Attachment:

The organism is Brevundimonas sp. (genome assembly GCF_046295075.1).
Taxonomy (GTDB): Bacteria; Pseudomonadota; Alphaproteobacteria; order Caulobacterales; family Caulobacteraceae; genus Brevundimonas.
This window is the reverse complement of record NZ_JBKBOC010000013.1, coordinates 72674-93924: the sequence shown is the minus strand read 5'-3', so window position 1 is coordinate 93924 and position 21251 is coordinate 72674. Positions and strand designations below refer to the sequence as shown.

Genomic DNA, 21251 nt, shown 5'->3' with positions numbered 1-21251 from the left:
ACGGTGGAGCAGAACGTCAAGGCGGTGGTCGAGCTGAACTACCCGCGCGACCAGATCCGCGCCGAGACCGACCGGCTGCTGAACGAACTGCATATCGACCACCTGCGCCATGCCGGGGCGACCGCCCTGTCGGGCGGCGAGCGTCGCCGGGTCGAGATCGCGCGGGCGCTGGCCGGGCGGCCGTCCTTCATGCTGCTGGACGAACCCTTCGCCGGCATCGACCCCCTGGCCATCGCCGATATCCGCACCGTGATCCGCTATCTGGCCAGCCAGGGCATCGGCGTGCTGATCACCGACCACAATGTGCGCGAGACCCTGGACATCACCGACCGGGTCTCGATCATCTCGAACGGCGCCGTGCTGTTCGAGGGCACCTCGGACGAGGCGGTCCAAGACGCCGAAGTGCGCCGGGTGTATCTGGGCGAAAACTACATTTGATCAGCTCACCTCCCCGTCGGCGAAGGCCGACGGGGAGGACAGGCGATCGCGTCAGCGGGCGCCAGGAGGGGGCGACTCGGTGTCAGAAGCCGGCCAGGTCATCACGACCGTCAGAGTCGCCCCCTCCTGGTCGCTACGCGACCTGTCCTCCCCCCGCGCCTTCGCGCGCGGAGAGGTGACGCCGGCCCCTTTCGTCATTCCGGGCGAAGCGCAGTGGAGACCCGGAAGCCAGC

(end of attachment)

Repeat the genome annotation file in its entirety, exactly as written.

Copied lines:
The organism is Brevundimonas sp. (genome assembly GCF_046295075.1).
Taxonomy (GTDB): Bacteria; Pseudomonadota; Alphaproteobacteria; order Caulobacterales; family Caulobacteraceae; genus Brevundimonas.
This window is the reverse complement of record NZ_JBKBOC010000013.1, coordinates 72674-93924: the sequence shown is the minus strand read 5'-3', so window position 1 is coordinate 93924 and position 21251 is coordinate 72674. Positions and strand designations below refer to the sequence as shown.

Genomic DNA, 21251 nt, shown 5'->3' with positions numbered 1-21251 from the left:
ACGGTGGAGCAGAACGTCAAGGCGGTGGTCGAGCTGAACTACCCGCGCGACCAGATCCGCGCCGAGACCGACCGGCTGCTGAACGAACTGCATATCGACCACCTGCGCCATGCCGGGGCGACCGCCCTGTCGGGCGGCGAGCGTCGCCGGGTCGAGATCGCGCGGGCGCTGGCCGGGCGGCCGTCCTTCATGCTGCTGGACGAACCCTTCGCCGGCATCGACCCCCTGGCCATCGCCGATATCCGCACCGTGATCCGCTATCTGGCCAGCCAGGGCATCGGCGTGCTGATCACCGACCACAATGTGCGCGAGACCCTGGACATCACCGACCGGGTCTCGATCATCTCGAACGGCGCCGTGCTGTTCGAGGGCACCTCGGACGAGGCGGTCCAAGACGCCGAAGTGCGCCGGGTGTATCTGGGCGAAAACTACATTTGATCAGCTCACCTCCCCGTCGGCGAAGGCCGACGGGGAGGACAGGCGATCGCGTCAGCGGGCGCCAGGAGGGGGCGACTCGGTGTCAGAAGCCGGCCAGGTCATCACGACCGTCAGAGTCGCCCCCTCCTGGTCGCTACGCGACCTGTCCTCCCCCCGCGCCTTCGCGCGCGGAGAGGTGACGCCGGCCCCTTTCGTCATTCCGGGCGAAGCGCAGTGGAGACCCGGAAGCCAGC